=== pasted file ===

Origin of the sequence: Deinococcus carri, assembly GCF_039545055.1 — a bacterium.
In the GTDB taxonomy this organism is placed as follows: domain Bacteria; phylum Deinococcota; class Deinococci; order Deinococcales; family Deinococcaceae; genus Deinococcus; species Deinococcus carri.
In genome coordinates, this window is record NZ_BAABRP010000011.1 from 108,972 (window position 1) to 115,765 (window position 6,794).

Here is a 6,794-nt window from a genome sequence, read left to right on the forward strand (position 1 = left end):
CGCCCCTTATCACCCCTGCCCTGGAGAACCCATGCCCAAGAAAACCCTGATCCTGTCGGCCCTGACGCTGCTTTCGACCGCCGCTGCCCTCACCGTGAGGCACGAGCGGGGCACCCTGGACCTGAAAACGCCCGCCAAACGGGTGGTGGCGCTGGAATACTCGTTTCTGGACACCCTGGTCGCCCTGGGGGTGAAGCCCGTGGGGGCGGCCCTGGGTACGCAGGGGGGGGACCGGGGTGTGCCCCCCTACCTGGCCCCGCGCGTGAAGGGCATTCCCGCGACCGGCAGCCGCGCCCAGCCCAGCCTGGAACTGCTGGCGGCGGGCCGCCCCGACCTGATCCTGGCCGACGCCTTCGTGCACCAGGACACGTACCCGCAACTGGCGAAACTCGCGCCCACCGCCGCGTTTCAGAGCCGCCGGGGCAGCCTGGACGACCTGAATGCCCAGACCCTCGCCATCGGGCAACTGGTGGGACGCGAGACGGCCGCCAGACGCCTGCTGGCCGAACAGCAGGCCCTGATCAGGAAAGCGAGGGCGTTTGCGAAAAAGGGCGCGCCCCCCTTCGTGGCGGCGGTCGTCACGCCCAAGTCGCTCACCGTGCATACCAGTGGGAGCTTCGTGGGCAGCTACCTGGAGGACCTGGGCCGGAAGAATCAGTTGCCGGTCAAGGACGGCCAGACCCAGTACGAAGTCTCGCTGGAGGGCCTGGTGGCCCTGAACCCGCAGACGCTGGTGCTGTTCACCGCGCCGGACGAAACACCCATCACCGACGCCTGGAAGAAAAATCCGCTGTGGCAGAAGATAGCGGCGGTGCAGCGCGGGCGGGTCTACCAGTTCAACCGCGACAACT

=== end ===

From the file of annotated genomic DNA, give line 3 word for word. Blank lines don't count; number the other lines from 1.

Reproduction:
In genome coordinates, this window is record NZ_BAABRP010000011.1 from 108,972 (window position 1) to 115,765 (window position 6,794).